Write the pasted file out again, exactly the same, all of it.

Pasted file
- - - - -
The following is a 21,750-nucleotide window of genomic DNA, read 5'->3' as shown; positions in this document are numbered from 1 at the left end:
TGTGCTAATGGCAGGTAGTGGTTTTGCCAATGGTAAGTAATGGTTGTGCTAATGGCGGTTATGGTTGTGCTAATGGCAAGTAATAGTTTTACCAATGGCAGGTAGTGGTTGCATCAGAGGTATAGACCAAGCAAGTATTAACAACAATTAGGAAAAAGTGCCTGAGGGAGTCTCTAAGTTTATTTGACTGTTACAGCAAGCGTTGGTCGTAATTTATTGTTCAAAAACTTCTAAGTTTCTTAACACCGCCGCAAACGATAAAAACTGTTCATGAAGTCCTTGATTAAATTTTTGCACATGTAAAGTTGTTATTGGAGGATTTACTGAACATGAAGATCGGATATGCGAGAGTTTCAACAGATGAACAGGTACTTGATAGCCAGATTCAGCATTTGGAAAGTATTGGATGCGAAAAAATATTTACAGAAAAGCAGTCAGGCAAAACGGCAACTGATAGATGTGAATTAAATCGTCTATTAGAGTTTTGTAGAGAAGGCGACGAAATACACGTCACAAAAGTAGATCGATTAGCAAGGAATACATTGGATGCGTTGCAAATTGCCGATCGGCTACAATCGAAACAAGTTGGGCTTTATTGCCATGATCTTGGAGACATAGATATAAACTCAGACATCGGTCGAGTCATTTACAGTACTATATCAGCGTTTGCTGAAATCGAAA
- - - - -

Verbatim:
The following is a 21,750-nucleotide window of genomic DNA, read 5'->3' as shown; positions in this document are numbered from 1 at the left end:
TGTGCTAATGGCAGGTAGTGGTTTTGCCAATGGTAAGTAATGGTTGTGCTAATGGCGGTTATGGTTGTGCTAATGGCAAGTAATAGTTTTACCAATGGCAGGTAGTGGTTGCATCAGAGGTATAGACCAAGCAAGTATTAACAACAATTAGGAAAAAGTGCCTGAGGGAGTCTCTAAGTTTATTTGACTGTTACAGCAAGCGTTGGTCGTAATTTATTGTTCAAAAACTTCTAAGTTTCTTAACACCGCCGCAAACGATAAAAACTGTTCATGAAGTCCTTGATTAAATTTTTGCACATGTAAAGTTGTTATTGGAGGATTTACTGAACATGAAGATCGGATATGCGAGAGTTTCAACAGATGAACAGGTACTTGATAGCCAGATTCAGCATTTGGAAAGTATTGGATGCGAAAAAATATTTACAGAAAAGCAGTCAGGCAAAACGGCAACTGATAGATGTGAATTAAATCGTCTATTAGAGTTTTGTAGAGAAGGCGACGAAATACACGTCACAAAAGTAGATCGATTAGCAAGGAATACATTGGATGCGTTGCAAATTGCCGATCGGCTACAATCGAAACAAGTTGGGCTTTATTGCCATGATCTTGGAGACATAGATATAAACTCAGACATCGGTCGAGTCATTTACAGTACTATATCAGCGTTTGCTGAAATCGAAA